Interest rates,
asylum seekers, the price of petrol. A nasty trifecta, and what should they
do?

Interest rates are
in the hands of the Reserve Bank. It will pursue its primary aim of keeping
“underlying inflation” in its target band of 2 to 3%. There is nothing
the government can do, but on the massive cost of buying a house (and thereby
assuming a massive debt servicing burden) it could work with the states to do
something about the spiralling price of land, as argued in recent days by the IPA. The
states, of course, will be reluctant to help out their political opponents, unless
of course they accept the realpolitik that Australians prefer their state
governments to be of an opposite political colour to the party or parties
governing in Canberra.

Asylum seekers are
a much harder issue. Those (like Henry) who are with the Liberal Party
dissidents believe it is essential that asylum seekers receive decent treatment
when they arrive. Sending them offshore, to be treated well or (more likely)
badly by a foreign government, is just not acceptable. Defer to the dissidents,
Mr Howard, and treat these people decently, in Australia.

Petrol prices
remain the hardest nut on the government’s plate at present. Cuts to petrol
taxes would be very costly and a mistake – we need to use less oil, not continue
with such a costly source of fuel, one that, if the environmentalists are correct,
is doing immense damage already. Technology has marched on, and offering a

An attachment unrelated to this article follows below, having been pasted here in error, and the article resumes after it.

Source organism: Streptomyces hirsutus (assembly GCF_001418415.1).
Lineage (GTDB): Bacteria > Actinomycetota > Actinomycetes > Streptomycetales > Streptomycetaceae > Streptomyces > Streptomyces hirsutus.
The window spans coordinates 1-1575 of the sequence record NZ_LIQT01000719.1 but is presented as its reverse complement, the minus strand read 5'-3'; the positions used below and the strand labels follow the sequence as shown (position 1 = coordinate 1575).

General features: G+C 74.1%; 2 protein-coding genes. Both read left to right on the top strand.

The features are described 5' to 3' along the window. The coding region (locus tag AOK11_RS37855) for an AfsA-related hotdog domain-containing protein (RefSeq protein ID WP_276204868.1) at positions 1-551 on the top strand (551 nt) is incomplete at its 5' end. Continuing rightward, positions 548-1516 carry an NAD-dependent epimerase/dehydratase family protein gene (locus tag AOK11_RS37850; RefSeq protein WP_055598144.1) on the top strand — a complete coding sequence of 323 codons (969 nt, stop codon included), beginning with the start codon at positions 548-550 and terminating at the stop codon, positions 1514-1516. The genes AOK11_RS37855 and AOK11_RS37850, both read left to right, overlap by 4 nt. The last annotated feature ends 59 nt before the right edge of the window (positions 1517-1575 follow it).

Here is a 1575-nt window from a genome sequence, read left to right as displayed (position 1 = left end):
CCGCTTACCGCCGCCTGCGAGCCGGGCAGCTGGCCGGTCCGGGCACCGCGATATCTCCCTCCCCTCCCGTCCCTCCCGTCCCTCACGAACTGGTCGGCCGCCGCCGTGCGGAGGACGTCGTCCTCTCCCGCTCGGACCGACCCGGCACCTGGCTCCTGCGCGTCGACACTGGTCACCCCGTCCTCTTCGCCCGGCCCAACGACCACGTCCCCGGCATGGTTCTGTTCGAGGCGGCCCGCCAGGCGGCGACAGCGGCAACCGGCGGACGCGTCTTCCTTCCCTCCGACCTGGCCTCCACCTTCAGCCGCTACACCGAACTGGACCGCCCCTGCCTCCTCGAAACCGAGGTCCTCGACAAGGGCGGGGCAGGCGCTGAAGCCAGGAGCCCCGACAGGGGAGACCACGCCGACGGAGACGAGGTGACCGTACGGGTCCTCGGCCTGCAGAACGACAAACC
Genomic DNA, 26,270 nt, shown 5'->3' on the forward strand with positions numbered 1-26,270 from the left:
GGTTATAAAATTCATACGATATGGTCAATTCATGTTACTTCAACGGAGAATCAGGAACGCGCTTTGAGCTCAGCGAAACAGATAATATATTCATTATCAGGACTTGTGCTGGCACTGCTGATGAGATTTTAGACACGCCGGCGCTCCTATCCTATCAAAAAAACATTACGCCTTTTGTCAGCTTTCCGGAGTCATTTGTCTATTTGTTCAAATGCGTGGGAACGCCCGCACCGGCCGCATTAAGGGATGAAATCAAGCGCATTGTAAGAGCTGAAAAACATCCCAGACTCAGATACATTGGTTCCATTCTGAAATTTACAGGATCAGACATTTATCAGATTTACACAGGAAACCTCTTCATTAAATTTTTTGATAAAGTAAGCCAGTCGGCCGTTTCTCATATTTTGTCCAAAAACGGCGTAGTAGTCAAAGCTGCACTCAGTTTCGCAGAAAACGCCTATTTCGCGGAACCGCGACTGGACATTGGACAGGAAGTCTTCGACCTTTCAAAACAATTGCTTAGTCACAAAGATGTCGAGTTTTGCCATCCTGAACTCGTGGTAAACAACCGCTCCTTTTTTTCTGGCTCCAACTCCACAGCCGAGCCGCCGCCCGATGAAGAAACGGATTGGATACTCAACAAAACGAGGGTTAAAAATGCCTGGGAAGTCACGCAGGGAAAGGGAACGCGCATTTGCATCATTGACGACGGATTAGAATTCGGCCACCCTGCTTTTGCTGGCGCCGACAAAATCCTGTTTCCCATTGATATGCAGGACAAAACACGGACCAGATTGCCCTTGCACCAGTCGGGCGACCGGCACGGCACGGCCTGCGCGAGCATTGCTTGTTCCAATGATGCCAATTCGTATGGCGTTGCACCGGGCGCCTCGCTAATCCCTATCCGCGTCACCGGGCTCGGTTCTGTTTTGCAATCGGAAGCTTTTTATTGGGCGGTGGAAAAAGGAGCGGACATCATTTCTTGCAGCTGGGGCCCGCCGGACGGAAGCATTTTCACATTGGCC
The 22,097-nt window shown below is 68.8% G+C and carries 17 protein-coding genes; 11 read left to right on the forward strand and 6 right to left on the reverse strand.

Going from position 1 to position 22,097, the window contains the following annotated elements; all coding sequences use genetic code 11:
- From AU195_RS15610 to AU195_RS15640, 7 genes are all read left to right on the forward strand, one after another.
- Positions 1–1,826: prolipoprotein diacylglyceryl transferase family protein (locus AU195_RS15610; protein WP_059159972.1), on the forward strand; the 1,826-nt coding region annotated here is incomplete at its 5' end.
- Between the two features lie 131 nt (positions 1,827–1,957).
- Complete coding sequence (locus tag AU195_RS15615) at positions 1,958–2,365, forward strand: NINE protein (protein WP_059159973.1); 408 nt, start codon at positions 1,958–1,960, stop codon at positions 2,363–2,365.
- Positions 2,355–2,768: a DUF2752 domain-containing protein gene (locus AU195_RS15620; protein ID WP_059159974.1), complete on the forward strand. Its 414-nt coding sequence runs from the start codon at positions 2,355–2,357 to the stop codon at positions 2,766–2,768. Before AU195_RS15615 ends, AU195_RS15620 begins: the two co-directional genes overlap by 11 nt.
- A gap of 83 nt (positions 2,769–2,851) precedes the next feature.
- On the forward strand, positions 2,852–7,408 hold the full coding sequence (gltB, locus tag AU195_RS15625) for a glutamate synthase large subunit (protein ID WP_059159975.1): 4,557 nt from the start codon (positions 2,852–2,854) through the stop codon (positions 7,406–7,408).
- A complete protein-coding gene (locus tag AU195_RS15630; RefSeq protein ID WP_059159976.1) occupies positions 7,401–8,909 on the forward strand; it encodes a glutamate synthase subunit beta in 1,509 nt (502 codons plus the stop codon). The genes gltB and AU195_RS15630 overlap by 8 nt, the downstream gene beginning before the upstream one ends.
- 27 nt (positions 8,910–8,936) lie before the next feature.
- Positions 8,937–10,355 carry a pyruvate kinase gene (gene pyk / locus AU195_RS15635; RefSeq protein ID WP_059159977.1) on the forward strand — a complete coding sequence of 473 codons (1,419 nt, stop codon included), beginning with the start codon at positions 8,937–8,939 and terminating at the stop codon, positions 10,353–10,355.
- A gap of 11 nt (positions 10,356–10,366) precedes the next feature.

subsidy to get people to convert their cars to run on LPG is one sensible idea.
Electric or hybrid cars are now or shortly will be competitive and the thought
of much less noisy, low polluting vehicles should be increasingly attractive. We
commend the editorialist from The Oz today – see “Breaking
free on oil
.”

The outcome of
spiralling debt repayments and petrol price hikes can be seen in the mass
international downturn in consumer confidence over the past month. As reported
in Crikey on Friday and in today’s Oz,
the Roy Morgan Consumer
Confidence Rating
plummeted by 14.4 points, the largest fall on record. Confidence is also down
sharply across the Tasman, with the New Zealand Roy Morgan
Consumer Confidence Rating
falling 6.6 points in early August, and in the US, with the ABC
News/Washington Post Consumer Index falling two points last week. To what
extent consumer confidence recovers from the latest hit will show how resilient
the world economy is at present, and by extension, how strong each country’s government is.

Read more at
Henry Thornton.

Peter Fray

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